14ymedio, Havana, 21 November 2022 — Cuban singer/songwriter Pablo Milanés died in Madrid on Tuesday at the age of 77. His death was confirmed by sources close to the artist. Milanés had been hospitalized for several weeks with an inflamed gallbladder and a kidney infection, which had forced him to cancel several concerts.
Milanés moved to Spain five years ago to seek treatment for myelodysplastic syndrome, a type of cancer that decreases a person’s immune response. Asked by 14ymedio about his medical condition, a family source said he was “stable” and was expected to improve, though his medical condition remained serious.
Milanés was born in Bayamo, a town in the province formerly known as Oriente, on February 24, 1943. His musical career began early when he appeared on a local radio show at the age of six.
His family moved to Havana shortly thereafter, thrusting the young Milanés into the capital’s diverse musical environment. There, he was influenced not only by the then-popular filin and traditional musical genres but also by American and Brazilian rhythms as well as the work of classical composers.
He became more widely known after an appearance in 1956 on the Cuban TV program Estrellas Nacientes (Rising Stars). In the decade following the 1959 Cuban Revolution, he worked with musical groups such as Los Armónicos and Sensation, and often appeared in nightclubs such as El Gato Tuerto (The One-Eyed Cat) and Saint John.
The most recognizable characteristics that came to define his work — poetically beautiful lyrics set to music — are already evident in the first two songs he composed: “Tú, mi desengaño” (“You, My Disillusion”) from 1963, and “Mis veintidós años” (“My Twenty-Two Years”) from 1965. Though he expressed support for Fidel Castro during this period, it did not prevent him from being sent to a forced labor camp, known as a Military Units to Aid Production (UMAP), along with other “undesirables” such as artists, intellectuals, priests and homosexuals.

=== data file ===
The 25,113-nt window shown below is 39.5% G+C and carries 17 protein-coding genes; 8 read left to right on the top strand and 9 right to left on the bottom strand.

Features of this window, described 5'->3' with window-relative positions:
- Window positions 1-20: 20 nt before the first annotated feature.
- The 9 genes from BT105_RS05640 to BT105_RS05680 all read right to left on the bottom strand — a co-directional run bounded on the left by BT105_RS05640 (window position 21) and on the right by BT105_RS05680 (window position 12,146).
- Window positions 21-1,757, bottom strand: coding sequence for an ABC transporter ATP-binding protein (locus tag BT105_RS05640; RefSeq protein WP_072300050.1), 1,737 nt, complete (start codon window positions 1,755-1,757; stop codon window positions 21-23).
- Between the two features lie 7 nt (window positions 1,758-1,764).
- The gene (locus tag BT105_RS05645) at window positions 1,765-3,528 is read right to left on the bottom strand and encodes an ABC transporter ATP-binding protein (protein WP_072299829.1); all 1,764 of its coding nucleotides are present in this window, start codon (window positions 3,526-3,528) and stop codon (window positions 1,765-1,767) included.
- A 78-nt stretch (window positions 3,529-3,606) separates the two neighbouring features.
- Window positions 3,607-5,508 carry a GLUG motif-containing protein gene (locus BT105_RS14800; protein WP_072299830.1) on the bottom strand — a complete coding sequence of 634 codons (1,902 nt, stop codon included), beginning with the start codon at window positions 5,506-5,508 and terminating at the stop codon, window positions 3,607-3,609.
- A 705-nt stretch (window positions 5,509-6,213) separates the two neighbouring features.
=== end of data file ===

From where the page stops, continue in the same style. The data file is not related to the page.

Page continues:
In 1969 he joined Grupo de Experimentación Sonora, a musical group affiliated with the Cuban Institute of Cinematographic Art and Industry, under the direction of Leo Brower. Its work served as the soundtrack for numerous Cuban films of the era and even, to some extent, for the Communist Revolution itself.
During this period, he worked alongside other Grupo members who became the era’s most prominent mucisicians and critics, including Noel Nicola, Sergio Vitier, Eduardo Ramos, Leonardo Acosta. Along with musicians Silvio Rodriguez, Sara Gonzalez and Amaury Perez, he also became one of the leading figures the nueva trova movement.
It was during this period that he composed “Yolanda,” one of his most iconic songs, as well “Quien me tienda la mano al pasar” (“Who Holds My Hand as I Pass”) and “Los caminos” (“The Paths”). In 1975 he recorded an album, Versos sencillos (Simple Verses), a musicalization of the poems of Jose Martí. By then, Grupo had been disbanded and its members had launched solo careers.
He performed in Europe and Soviet-bloc countries as well as in Mexico and elsewhere in Latin America. In 1985 he recorded the album Querido Pablo (Dear Pablo), a collaboration with two other singer/songwriters, Argentina’s Mercedes Sosa and Brazil’s Chico Buarque.
During a decade of political tension, and shortly before the fall of the Soviet Union, he starred in the 1987 TV program Proposiciones and organized the successful concert tour “Amo esta Isla” (“I Love This Island”), whose last performance foreshadowed the Special Period. In the years following, he recorded the albums Identitdad, (Identity) Canto de abuela, (Grandmother’s Songs), Origenes (Origins) and Despartar (Waking Up)
Milanés was considered one of the most important Latin American artists and had numerous projects in Cuba and abroad. His death coincides with the recent release of his album Días de luz (Days of Light).
Milanés strongly condemned the government crackdown following demonstrations in Cuba on July 11, 2021. “I believe young people, who with the help of all Cubans, must and will be the engine of change,” he said. He also described as “irresponsible and absurd” the use of repression by the Cuban government against the people, whom he said “have sacrificed and given everything for decades to sustain a regime that, in the end, imprisons them.”
Milanés was also one of the artists who publicly supported the Civic March for Change on November 15, 2021. “It is beautiful that we just so happen to express our demand for absolute freedoms through flowers,” he wrote in a message of support to protestors.
His last concert in Havana, which took place in June 2022, took place under a heavy police presence. The emotional audience listened as Milanés sang songs such as “Años (“Years”) “El pecado original” (“Original Sin”), “La soledad” (“Loneliness”), “Nostalgias” (“Nostalgia”) and “Días de gloria” (“Glory Days”). It was the first time any of them had heard him perform live for several years.
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